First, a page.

By Michael E. Brooks
“Then Amos answered and said to Amaziah: ‘I was no prophet, nor was I a son of a prophet, but I was a sheepbreeder and a tender of sycamore fruit. Then the Lord took me as I followed the flock, and the Lord said to me, ‘Go prophesy to my people Israel”” (Amos 7:14-15 NKJV).
When I arrived at brother Hari’s house in Chapagaon for a devotional and fellowship, I was surprised to find that I was to preside in a baby naming, with me choosing the name. Hari and his young wife were blessed with a baby boy, now about 2 months old. He needed a name and his parents wanted a good Biblical name for him. I was elected to choose it.
After some reflection I remembered Amos’ explanation of why he went to Israel to proclaim God’s judgment. The leaders of Israel did not want a prophet from Judah to come up and teach them about God. They had their own prophets, along with their own priests, temples and idols, none of which God accepted.
But that did not matter. Amos was butting in where he was not home. “Go home and leave us alone” they said. But Amos could not and would not.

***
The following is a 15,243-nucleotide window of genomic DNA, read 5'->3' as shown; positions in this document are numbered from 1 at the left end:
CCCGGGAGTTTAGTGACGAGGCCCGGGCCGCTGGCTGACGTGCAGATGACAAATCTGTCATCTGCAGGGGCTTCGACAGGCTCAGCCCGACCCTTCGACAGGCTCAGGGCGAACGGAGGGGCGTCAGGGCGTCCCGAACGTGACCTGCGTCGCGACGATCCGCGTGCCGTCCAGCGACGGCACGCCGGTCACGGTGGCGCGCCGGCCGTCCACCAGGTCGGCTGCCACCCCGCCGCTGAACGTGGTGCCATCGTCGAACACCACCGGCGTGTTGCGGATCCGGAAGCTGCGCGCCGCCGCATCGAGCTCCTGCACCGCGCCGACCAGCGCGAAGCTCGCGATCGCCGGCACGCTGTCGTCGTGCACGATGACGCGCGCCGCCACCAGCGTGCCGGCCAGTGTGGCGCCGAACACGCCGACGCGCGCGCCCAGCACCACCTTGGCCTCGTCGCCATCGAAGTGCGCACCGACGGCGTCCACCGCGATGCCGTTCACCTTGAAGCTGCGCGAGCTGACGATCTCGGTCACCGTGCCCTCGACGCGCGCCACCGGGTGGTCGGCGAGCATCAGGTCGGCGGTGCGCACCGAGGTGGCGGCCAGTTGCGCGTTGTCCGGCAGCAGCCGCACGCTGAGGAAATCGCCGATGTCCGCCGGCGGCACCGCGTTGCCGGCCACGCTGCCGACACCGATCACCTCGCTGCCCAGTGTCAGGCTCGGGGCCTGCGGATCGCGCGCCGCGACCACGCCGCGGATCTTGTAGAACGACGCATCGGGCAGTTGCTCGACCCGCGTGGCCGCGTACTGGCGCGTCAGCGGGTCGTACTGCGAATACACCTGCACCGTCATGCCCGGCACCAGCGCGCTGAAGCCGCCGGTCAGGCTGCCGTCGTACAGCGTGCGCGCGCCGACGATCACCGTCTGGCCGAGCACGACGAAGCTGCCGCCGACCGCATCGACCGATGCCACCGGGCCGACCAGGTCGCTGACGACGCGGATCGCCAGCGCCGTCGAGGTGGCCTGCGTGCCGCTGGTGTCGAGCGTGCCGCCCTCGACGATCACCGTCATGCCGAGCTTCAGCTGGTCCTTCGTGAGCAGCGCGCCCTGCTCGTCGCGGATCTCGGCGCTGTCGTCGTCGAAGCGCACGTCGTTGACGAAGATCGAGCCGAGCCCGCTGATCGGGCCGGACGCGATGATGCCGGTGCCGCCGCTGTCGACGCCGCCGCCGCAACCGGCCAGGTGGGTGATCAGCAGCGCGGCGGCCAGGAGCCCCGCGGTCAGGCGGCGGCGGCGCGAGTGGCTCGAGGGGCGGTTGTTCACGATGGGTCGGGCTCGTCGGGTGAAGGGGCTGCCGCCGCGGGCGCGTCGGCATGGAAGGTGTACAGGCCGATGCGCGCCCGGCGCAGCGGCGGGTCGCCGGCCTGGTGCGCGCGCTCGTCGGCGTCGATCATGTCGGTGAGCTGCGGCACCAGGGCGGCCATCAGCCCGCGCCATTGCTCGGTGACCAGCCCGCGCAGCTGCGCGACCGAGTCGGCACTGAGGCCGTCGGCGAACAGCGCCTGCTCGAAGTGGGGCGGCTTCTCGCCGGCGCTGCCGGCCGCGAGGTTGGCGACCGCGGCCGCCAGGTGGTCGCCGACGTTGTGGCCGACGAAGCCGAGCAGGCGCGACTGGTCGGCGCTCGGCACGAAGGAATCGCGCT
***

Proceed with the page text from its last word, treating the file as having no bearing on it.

Amos told them he was minding his own business on his sheep and sycamore farm when God called him. His choice of verbs is interesting. “The Lord took me”, he said.
We are perhaps most familiar with this phrase from the story of Enoch who was translated to Heaven directly without death. “And Enoch walked with God; and he was not, for God took him” (Genesis 5:24).
Amos was left on earth, but he was removed from his normal haunts. God “took him” to send to Israel, Judah’s northern neighbor.
Does God take people today? We continue to use the phrase, usually to explain an unexpected and unwelcome death. A child asks why her mother died or where she has gone. “God took her” she is told, “because He needed her more than we did.” I’m not sure that is a proper explanation, especially not to a young child.
There is no evidence that every death is a matter of God’s specific action. But God does indeed take people today.
He takes them in salvation, reclaiming them from sin (Jude 23). He takes them in ministry, giving gifts, opportunities and responsibilities for service (Ephesians 4:7-8; Romans 12:6-8). He takes them unto himself in comfort and compassion, forgiving from sin and soothing their hurts and fears (Romans 8:28).
Has God taken you? Have you followed him into areas of ministry, sought him in times of need, or called upon him for salvation? I gave the baby the name “Amos”, along with a prayer that God would take him, bring him to faith, and use him in service all of his life. Regardless of name, that is my prayer for all.